Nanako also helps show what an excellent set of friends you have: you’ll frequently run into friends during outings with Nanako, and they’re always genuinely happy to see her and to include her. The game doesn’t pretend she’s a peer, she’s a little kid surrounded by big kids: but the warmth that they show her is genuine, their lives are better because she’s around, and she glows when she’s around them. The game builds up those interactions in a way that, when the inevitable plot point comes when Nanako is in danger, your and your friends’ distress is real, she’s the furthest thing from an abstract plot point princess to be saved.
Like most games, you’re playing an idealized character. But your character isn’t idealized because they’re an all-powerful savior or because they’re an amazing fighter. Your character is idealized because they’re really good at making friends, and really good at being friends. Even the boss fights are focused on this: you help your friends or friends-to-be come to terms with the fact that the image of themselves that they’d like to present isn’t everything who they are. And with your acceptance of their hidden sides, you help them accept those hidden sides.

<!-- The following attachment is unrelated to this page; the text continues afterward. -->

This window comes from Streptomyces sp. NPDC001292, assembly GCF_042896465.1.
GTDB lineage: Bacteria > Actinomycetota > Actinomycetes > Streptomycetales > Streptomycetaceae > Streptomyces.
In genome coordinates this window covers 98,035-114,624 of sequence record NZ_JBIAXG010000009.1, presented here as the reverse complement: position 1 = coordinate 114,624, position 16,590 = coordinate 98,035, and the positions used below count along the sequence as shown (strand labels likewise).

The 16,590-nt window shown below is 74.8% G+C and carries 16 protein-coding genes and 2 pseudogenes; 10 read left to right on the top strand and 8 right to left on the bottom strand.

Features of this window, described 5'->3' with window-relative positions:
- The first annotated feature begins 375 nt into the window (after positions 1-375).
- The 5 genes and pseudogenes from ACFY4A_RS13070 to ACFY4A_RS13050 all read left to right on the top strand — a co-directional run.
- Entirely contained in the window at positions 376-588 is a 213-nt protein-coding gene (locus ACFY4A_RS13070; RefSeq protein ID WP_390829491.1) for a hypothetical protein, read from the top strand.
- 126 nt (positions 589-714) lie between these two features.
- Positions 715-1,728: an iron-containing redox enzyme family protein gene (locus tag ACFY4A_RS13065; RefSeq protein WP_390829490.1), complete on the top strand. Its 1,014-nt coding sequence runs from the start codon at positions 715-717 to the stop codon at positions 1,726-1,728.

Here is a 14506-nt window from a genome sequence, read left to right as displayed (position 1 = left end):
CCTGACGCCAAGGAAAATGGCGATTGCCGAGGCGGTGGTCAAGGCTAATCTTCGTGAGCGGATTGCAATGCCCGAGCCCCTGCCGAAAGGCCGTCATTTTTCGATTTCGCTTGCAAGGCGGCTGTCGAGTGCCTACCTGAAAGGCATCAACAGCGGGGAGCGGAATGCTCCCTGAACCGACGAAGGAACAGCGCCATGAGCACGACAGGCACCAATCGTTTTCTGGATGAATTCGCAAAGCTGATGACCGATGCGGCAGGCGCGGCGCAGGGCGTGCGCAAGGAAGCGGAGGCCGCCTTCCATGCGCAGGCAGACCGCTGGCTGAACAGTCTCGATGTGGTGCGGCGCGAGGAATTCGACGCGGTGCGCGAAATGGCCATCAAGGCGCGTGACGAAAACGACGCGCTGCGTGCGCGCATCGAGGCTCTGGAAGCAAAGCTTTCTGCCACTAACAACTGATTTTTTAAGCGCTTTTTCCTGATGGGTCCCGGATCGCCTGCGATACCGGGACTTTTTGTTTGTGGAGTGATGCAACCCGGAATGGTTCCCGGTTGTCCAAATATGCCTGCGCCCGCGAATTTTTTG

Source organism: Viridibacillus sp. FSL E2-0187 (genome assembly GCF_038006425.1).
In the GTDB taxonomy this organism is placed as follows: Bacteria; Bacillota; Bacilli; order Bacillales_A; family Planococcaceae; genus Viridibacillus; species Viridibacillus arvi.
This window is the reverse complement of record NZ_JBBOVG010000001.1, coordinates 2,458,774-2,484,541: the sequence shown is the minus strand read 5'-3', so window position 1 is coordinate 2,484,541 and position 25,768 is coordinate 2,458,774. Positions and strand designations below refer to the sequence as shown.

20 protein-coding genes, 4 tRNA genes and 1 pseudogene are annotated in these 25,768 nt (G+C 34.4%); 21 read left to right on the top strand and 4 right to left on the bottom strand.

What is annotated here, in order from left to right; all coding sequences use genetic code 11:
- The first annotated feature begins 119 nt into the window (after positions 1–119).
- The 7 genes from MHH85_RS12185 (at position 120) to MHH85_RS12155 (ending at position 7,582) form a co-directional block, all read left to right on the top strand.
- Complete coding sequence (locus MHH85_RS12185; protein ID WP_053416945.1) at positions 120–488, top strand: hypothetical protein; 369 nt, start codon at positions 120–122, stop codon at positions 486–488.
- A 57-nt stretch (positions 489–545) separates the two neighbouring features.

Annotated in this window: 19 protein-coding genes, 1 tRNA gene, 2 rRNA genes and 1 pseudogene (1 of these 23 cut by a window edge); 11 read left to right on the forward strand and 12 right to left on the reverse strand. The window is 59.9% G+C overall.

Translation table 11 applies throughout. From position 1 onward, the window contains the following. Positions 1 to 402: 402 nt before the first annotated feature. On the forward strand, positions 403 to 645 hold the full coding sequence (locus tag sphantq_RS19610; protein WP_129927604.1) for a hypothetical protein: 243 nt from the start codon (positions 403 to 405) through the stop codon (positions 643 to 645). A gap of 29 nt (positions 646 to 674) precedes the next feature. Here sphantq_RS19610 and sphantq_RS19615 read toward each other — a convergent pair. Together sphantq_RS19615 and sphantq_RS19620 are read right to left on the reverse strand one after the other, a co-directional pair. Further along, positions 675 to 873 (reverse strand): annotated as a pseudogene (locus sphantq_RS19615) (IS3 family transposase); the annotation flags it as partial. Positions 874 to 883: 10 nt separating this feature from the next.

That ability to make and be friends in turn opens you up to the great good fortune of having a rather wonderful group of people who want to spend time with you, with their lives enriching yours, your life enriching theirs, and their lives enriching each other’s. That is a game that I can very much get behind.